The primary election will determine which candidates will appear on the ballot as the nominees from the Republican and Democrat parties in the November general election. Texas voters may vote in either the Republican or Democratic primaries, but not both.
The primary races are expected to be more competitive than the general election races in November due to the battle for the White House.
Among some of the local contested races, 26th Congressional District Congressman Michael Burgess faces two primary challengers in his re-election bid for a seventh term: Joel Krause and Micah Beebe. The winner faces Democrat Eric Mauck in November.
Denton County Sheriff Will Travis of Copper Canyon has drawn an opponent in his bid for a second term; Republican candidate Tracy Murphree of Sanger. The winner will face Randy Butler of Denton, who is running as a Libertarian, this November.
The State Representative District 64 seat being vacated by Myra Crownover has atttracted five hopefuls: Republicans Lynn Stucky of Sanger, Read King of Lake Dallas, and Rick Hagen of Denton, as well as Democrats Connor Flanagan and Paul Greco, both of Denton.
State Rep. (Dist. 63) Tan Parker of Flower Mound, County Commissioner (Pct. 3) Bobbie Mitchell of Lewisville, 16th District Judge Sherry Shipman, Tax Assessor-Collector Michelle French, Pct. 4 Constable Tim Burch, Pct. 1 Constable Johnny Hammons, and Pct. 3 Constable Jerry Raburn are among those running unopposed.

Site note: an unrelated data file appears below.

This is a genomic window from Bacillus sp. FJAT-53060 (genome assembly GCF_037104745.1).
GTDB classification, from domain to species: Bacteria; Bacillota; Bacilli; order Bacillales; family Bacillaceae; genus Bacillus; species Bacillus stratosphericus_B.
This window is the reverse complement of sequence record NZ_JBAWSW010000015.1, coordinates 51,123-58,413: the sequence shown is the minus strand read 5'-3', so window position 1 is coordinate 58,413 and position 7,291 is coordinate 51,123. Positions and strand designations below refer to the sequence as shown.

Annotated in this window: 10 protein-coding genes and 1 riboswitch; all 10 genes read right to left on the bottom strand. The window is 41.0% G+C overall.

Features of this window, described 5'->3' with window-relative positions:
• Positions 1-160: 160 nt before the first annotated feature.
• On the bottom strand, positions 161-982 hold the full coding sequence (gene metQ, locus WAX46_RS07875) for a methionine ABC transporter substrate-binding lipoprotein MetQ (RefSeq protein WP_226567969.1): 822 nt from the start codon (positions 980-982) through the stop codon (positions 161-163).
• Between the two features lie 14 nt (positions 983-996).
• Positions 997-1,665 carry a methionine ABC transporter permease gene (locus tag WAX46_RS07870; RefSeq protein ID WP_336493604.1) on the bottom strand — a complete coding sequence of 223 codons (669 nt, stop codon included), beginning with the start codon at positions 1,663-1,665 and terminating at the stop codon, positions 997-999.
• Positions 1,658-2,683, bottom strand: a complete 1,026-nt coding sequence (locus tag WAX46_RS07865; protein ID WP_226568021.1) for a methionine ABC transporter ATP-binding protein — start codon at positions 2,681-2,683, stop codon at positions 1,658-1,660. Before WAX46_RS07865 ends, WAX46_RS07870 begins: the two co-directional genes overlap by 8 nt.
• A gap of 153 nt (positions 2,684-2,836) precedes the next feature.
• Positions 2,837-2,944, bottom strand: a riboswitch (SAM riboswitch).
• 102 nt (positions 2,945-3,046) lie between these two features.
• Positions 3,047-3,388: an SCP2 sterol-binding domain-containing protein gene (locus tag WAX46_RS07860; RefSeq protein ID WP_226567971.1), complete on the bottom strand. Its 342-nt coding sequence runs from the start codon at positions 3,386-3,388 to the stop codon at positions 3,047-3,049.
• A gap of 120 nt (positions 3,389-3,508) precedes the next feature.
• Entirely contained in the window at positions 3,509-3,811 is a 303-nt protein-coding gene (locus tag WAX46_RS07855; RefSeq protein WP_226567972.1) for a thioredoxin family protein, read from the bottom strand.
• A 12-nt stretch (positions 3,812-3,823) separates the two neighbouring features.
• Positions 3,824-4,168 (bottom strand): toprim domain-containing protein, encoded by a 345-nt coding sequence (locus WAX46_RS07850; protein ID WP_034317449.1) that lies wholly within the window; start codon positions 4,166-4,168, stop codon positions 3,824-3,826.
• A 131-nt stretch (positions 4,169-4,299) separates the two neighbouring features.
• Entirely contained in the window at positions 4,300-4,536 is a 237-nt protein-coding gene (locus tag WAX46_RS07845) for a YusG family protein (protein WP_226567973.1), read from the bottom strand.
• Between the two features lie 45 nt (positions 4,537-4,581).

The last day to register to vote in time for the March 1 Primary was February 1, but qualified Texans who missed the deadline can still register by April 25 for the primary runoff election on May 24.
“I encourage voters to take full advantage of the convenience of voting early,” said Texas Secretary of State Carlos H. Cascos. “Don’t forget, during early voting you can cast your ballot at any polling location within your county of registration.”
Secretary Cascos also reminded voters they will need to bring photo ID if they cast a ballot in person.
“The photo ID requirement is still in effect,” said Cascos. “Voters will need to present one of seven forms of approved photo ID when coming to the polls.”
The forms of approved photo ID are:
Texas Driver License – issued by the Department of Public Safety (DPS)
Texas Personal Identification Card – issued by DPS
Texas Concealed Handgun License – issued by DPS
United States Military Identification card containing the person’s photograph
United States Citizenship Certificate containing the person’s photograph
United States Passport – issued by the U.S. government
Election Identification Certificate – issued free by DPS
Any citizen who does not have an approved ID can apply for a free Election Identification Certificate and should visit VoteTexas.gov or call 1-800-252-VOTE for more information.